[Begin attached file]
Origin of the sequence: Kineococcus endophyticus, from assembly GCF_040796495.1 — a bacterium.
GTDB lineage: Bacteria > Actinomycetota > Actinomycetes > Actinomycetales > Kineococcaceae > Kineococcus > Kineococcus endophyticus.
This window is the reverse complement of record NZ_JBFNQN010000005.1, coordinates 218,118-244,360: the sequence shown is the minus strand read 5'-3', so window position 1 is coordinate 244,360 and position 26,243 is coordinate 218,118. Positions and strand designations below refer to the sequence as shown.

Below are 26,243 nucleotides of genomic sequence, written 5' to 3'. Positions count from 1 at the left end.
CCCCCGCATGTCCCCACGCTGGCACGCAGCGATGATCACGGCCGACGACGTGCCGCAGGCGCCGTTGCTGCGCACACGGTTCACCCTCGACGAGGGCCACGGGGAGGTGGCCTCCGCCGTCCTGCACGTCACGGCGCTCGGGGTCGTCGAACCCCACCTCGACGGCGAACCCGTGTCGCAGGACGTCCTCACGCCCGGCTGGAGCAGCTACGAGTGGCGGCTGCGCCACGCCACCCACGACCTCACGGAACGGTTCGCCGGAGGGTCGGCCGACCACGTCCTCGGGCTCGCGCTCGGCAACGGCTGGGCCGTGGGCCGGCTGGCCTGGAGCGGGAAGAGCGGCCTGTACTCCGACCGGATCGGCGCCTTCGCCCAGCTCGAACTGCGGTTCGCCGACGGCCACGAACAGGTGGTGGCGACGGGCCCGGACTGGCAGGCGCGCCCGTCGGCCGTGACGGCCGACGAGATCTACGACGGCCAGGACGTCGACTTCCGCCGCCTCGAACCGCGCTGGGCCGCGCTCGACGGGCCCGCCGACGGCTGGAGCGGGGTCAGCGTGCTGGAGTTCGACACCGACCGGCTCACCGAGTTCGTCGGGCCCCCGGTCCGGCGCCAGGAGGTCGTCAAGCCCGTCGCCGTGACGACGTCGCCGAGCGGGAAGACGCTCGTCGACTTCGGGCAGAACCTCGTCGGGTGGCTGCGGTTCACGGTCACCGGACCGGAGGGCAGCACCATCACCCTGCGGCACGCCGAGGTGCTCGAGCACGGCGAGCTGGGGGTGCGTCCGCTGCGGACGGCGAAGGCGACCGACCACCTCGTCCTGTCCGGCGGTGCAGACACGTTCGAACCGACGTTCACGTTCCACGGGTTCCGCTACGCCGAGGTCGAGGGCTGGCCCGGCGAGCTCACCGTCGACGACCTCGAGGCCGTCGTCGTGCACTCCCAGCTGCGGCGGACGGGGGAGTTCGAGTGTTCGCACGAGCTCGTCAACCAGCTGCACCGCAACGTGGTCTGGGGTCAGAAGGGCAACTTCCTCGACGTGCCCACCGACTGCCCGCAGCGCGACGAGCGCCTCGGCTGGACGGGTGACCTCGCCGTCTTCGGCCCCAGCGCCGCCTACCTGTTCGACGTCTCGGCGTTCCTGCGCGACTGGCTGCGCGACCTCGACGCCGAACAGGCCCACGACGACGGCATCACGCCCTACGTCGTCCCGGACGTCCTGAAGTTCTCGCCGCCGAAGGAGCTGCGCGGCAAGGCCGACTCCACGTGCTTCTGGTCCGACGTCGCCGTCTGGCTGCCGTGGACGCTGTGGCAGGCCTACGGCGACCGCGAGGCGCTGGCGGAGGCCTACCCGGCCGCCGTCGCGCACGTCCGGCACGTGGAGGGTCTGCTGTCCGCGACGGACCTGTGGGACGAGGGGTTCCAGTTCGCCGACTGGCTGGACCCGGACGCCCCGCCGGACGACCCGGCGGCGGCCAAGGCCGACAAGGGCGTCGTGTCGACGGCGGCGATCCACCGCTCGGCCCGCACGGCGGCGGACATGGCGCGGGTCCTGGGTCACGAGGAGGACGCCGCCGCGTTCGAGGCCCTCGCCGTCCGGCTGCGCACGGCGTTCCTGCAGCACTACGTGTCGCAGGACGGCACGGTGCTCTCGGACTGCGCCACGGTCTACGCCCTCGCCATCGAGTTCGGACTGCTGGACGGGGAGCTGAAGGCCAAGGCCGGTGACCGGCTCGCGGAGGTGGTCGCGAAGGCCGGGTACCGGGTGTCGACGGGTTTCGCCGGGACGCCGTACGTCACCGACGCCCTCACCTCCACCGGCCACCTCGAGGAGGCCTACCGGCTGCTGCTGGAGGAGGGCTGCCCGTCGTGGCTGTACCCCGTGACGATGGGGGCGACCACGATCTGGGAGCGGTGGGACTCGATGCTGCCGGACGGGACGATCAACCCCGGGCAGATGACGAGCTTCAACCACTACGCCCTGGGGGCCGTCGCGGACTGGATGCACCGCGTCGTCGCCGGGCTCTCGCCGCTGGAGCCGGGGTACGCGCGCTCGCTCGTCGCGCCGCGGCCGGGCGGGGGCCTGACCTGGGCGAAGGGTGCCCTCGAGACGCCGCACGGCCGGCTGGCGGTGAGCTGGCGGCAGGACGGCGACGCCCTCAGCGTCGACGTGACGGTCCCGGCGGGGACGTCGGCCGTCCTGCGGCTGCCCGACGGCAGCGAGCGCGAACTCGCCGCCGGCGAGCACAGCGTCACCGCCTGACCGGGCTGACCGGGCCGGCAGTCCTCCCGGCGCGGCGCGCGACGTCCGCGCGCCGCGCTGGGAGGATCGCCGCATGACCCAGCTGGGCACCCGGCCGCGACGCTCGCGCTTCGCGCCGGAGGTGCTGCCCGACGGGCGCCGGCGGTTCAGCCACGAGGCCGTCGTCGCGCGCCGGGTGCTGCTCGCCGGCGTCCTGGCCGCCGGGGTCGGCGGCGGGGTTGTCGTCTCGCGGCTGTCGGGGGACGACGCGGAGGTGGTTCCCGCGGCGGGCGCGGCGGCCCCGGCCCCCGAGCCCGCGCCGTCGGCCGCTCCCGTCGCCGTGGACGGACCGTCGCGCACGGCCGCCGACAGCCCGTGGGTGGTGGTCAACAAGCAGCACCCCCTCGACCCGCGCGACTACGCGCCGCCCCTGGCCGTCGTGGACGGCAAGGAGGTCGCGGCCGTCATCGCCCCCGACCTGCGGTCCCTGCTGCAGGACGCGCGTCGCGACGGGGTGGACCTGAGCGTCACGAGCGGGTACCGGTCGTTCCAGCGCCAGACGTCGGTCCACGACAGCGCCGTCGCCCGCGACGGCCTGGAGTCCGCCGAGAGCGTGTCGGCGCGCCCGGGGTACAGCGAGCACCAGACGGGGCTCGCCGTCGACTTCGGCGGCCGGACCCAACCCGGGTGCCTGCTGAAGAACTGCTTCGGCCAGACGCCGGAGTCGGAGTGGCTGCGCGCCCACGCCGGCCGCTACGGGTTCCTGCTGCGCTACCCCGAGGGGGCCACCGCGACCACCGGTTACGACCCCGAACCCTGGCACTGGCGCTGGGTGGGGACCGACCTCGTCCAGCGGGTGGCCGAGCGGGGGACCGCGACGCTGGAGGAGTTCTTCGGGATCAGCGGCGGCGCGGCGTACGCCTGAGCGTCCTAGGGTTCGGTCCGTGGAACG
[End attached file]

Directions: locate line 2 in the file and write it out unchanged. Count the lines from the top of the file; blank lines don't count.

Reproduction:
GTDB lineage: Bacteria > Actinomycetota > Actinomycetes > Actinomycetales > Kineococcaceae > Kineococcus > Kineococcus endophyticus.